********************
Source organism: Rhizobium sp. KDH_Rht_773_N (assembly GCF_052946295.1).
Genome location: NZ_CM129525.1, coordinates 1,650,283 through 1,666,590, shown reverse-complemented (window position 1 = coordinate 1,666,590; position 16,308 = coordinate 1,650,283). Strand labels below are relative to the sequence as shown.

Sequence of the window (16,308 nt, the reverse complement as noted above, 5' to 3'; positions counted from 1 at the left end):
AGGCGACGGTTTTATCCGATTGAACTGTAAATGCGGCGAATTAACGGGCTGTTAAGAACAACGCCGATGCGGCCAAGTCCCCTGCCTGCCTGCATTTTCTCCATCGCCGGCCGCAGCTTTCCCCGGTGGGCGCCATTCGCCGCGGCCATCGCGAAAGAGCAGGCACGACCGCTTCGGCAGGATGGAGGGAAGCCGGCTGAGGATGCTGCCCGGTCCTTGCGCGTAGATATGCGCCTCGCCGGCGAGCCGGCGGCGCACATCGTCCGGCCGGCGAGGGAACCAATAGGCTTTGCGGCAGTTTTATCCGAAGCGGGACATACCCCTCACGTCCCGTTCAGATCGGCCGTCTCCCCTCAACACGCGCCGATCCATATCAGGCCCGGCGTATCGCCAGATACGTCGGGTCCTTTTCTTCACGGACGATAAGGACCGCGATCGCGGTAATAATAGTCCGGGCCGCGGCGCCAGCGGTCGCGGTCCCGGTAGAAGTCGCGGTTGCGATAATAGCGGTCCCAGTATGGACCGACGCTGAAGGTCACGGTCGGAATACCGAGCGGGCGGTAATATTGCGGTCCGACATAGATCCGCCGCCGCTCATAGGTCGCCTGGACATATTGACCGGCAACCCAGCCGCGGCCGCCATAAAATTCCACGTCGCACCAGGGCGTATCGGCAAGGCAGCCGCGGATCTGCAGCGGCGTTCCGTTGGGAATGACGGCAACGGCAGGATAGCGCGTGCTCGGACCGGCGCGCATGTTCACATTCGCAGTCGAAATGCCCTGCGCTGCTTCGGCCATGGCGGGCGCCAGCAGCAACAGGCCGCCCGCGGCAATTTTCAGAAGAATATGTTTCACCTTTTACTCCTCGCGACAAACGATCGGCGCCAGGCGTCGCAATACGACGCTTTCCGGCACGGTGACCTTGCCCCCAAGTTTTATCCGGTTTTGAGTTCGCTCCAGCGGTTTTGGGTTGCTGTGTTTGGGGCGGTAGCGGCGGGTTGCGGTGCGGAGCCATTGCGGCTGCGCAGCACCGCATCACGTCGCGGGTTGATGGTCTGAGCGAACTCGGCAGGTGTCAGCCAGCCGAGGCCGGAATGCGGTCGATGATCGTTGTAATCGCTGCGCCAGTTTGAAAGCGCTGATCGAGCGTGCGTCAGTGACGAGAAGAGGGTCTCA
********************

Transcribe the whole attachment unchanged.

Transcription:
Source organism: Rhizobium sp. KDH_Rht_773_N (assembly GCF_052946295.1).
Genome location: NZ_CM129525.1, coordinates 1,650,283 through 1,666,590, shown reverse-complemented (window position 1 = coordinate 1,666,590; position 16,308 = coordinate 1,650,283). Strand labels below are relative to the sequence as shown.

Sequence of the window (16,308 nt, the reverse complement as noted above, 5' to 3'; positions counted from 1 at the left end):
AGGCGACGGTTTTATCCGATTGAACTGTAAATGCGGCGAATTAACGGGCTGTTAAGAACAACGCCGATGCGGCCAAGTCCCCTGCCTGCCTGCATTTTCTCCATCGCCGGCCGCAGCTTTCCCCGGTGGGCGCCATTCGCCGCGGCCATCGCGAAAGAGCAGGCACGACCGCTTCGGCAGGATGGAGGGAAGCCGGCTGAGGATGCTGCCCGGTCCTTGCGCGTAGATATGCGCCTCGCCGGCGAGCCGGCGGCGCACATCGTCCGGCCGGCGAGGGAACCAATAGGCTTTGCGGCAGTTTTATCCGAAGCGGGACATACCCCTCACGTCCCGTTCAGATCGGCCGTCTCCCCTCAACACGCGCCGATCCATATCAGGCCCGGCGTATCGCCAGATACGTCGGGTCCTTTTCTTCACGGACGATAAGGACCGCGATCGCGGTAATAATAGTCCGGGCCGCGGCGCCAGCGGTCGCGGTCCCGGTAGAAGTCGCGGTTGCGATAATAGCGGTCCCAGTATGGACCGACGCTGAAGGTCACGGTCGGAATACCGAGCGGGCGGTAATATTGCGGTCCGACATAGATCCGCCGCCGCTCATAGGTCGCCTGGACATATTGACCGGCAACCCAGCCGCGGCCGCCATAAAATTCCACGTCGCACCAGGGCGTATCGGCAAGGCAGCCGCGGATCTGCAGCGGCGTTCCGTTGGGAATGACGGCAACGGCAGGATAGCGCGTGCTCGGACCGGCGCGCATGTTCACATTCGCAGTCGAAATGCCCTGCGCTGCTTCGGCCATGGCGGGCGCCAGCAGCAACAGGCCGCCCGCGGCAATTTTCAGAAGAATATGTTTCACCTTTTACTCCTCGCGACAAACGATCGGCGCCAGGCGTCGCAATACGACGCTTTCCGGCACGGTGACCTTGCCCCCAAGTTTTATCCGGTTTTGAGTTCGCTCCAGCGGTTTTGGGTTGCTGTGTTTGGGGCGGTAGCGGCGGGTTGCGGTGCGGAGCCATTGCGGCTGCGCAGCACCGCATCACGTCGCGGGTTGATGGTCTGAGCGAACTCGGCAGGTGTCAGCCAGCCGAGGCCGGAATGCGGTCGATGATCGTTGTAATCGCTGCGCCAGTTTGAAAGCGCTGATCGAGCGTGCGTCAGTGACGAGAAGAGGGTCTCA